It goes on till " I doubt that most of these images would be considered a second time by the taker at later dates" Another prejudices which I find a bit arrogant and also untrue in my experience as a photographer and with "Nonprofessional" image takers.

My critique may sound a bit harsh and moody too but its only because I am used to better insight by you!

cheers!

Jeff Ladd said...

Thanks Dok.

Yes my critique may sound arrogant but I hold any photo to the same standards whether it be amateur or "professional."

To my prejudice, in my experience, when prints were made, for instance, for family albums, those would be viewed but a few times within a lifetime. I frankly can't remember the last time I broke out my own family's album or looked over the thousands of everyday snaps I have made. Now that these images exist digitally and are easier to make, are we really accessing them any more often. i would guess not, actually the opposite. My impression is that photographs have become increasingly disposable and with more being made by each individual, they are forgotten just as fast. I am certainly not calling for them to not exist, i am just asking about how they exist in the world.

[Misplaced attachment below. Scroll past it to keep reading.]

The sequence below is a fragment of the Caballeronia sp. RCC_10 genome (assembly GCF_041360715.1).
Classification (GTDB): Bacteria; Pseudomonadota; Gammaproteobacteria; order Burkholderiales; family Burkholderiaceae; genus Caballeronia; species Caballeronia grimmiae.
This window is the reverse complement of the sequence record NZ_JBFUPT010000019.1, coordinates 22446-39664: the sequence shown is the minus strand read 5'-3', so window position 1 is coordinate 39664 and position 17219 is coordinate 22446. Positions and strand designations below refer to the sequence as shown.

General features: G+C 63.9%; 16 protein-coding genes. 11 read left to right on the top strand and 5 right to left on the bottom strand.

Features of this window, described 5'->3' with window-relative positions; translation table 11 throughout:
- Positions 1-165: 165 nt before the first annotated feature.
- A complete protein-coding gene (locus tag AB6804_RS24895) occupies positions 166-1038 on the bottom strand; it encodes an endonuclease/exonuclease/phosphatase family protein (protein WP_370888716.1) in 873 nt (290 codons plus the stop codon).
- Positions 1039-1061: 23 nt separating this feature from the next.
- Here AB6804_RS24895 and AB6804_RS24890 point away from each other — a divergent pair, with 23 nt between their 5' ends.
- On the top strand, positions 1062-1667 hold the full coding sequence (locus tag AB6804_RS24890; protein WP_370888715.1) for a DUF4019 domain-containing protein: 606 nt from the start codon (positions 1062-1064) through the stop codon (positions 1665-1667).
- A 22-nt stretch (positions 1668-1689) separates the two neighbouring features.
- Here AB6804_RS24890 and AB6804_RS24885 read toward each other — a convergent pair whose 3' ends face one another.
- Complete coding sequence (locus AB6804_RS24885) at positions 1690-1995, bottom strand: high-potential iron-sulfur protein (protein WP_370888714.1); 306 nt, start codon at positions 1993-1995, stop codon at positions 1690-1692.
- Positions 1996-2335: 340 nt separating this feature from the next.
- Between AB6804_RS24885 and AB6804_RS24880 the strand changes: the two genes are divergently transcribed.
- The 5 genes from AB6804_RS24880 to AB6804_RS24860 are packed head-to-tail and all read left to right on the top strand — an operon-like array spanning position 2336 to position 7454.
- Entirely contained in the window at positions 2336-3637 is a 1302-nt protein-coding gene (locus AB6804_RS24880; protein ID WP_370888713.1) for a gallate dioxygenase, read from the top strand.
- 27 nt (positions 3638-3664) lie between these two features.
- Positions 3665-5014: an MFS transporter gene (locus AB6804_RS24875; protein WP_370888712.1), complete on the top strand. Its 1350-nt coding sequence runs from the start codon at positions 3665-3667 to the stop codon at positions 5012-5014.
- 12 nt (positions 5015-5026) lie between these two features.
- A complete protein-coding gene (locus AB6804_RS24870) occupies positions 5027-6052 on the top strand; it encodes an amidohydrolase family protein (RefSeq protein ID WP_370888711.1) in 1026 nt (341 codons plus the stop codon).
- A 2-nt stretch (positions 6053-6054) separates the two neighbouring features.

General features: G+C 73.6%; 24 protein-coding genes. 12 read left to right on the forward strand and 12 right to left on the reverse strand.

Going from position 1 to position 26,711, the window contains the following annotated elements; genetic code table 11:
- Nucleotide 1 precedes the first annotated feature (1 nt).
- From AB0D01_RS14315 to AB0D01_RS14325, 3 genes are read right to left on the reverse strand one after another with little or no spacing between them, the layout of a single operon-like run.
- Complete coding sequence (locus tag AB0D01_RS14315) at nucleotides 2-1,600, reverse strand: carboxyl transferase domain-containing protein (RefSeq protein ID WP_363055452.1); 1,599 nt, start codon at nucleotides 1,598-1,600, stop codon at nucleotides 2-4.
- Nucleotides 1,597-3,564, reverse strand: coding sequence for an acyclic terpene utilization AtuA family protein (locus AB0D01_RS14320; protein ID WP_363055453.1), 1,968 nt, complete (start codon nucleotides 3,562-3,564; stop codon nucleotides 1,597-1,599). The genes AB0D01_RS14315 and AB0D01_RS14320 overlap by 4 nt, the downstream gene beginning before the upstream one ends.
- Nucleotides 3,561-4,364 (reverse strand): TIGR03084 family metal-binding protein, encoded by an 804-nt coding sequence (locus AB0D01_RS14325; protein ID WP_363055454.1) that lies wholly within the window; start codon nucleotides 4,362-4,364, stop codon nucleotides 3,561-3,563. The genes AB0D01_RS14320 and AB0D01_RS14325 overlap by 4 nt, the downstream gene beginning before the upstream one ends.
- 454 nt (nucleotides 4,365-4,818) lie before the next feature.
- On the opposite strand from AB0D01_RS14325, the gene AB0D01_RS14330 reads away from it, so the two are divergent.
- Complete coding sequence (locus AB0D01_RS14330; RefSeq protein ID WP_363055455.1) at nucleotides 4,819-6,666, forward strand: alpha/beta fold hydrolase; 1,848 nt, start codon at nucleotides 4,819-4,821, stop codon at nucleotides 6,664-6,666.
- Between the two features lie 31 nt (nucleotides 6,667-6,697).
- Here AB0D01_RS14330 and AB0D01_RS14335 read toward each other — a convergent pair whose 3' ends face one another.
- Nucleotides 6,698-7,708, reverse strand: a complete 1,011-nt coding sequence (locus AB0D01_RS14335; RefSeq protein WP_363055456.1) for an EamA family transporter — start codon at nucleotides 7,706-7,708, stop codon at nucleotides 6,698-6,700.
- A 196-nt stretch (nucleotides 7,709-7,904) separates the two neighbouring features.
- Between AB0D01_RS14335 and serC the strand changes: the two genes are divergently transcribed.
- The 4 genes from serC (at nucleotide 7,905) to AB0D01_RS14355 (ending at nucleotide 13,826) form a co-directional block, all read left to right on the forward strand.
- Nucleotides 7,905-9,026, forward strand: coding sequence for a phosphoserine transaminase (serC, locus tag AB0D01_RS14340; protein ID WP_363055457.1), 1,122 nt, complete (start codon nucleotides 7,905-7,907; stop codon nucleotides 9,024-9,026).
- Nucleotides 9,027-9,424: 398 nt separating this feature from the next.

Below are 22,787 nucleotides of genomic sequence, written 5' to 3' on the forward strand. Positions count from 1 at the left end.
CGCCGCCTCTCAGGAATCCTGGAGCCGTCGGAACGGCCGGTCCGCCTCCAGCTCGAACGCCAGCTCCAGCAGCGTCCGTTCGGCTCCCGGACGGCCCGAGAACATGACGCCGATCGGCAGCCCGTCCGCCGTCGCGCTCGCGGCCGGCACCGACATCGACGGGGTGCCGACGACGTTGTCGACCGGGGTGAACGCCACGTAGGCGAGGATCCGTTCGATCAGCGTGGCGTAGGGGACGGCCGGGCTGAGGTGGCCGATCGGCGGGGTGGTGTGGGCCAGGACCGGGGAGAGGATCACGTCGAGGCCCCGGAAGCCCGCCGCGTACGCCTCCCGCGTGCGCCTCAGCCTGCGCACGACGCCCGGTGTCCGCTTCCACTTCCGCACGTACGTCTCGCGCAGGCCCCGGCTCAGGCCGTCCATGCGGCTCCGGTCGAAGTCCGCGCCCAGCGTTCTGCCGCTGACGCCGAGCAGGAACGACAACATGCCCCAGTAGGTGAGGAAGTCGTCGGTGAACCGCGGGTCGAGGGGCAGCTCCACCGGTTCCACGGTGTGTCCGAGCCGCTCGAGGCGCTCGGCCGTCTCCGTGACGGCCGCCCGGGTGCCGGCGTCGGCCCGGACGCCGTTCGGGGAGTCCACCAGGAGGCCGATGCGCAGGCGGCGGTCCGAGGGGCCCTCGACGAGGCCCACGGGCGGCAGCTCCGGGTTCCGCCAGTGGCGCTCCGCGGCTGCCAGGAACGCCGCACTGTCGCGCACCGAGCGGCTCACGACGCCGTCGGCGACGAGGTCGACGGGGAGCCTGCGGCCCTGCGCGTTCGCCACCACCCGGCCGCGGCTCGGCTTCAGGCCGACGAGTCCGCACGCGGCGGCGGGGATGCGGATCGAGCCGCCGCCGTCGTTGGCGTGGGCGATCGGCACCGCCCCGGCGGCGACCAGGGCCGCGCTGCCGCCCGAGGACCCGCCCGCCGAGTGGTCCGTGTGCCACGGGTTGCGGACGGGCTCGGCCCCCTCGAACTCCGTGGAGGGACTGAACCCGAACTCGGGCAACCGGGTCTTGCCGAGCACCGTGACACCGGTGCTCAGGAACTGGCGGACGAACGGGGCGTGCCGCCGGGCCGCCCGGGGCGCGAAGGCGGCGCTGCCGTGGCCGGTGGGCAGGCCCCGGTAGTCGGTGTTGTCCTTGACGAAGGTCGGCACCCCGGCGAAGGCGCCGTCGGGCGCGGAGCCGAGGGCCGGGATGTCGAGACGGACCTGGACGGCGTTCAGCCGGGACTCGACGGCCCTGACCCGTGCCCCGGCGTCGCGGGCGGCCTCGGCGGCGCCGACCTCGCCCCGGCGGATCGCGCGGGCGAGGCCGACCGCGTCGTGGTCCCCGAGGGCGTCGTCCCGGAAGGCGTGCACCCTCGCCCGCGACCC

The photography, or the aims of the taker, are not to answer my questions (there is no means to an end but following an impulse to record either due to boredom or fascination) but my reaction to their being presented and what that, as a completely new "end" might represent. this is what this book brings to my mind.

BryanF said...

So, I'm curious, can he just lift any photograph from Flickr he wants? It's not all amateurs, there are working pros and ambitious fine art/photography photographers who post on Flickr.

Brent Woo said...

Its not just Flickr he "Lifts" photographs from, apparently. The dude is a thief, pure and simple. He needs to be hung by his thumbs in a public square in very good lighting so that every photographer he has stolen from can come and get pictures taken of his agony.

That and all the money he has made from his books should be taken from him and divided between the actual photographers he has stolen from.

alohadave said...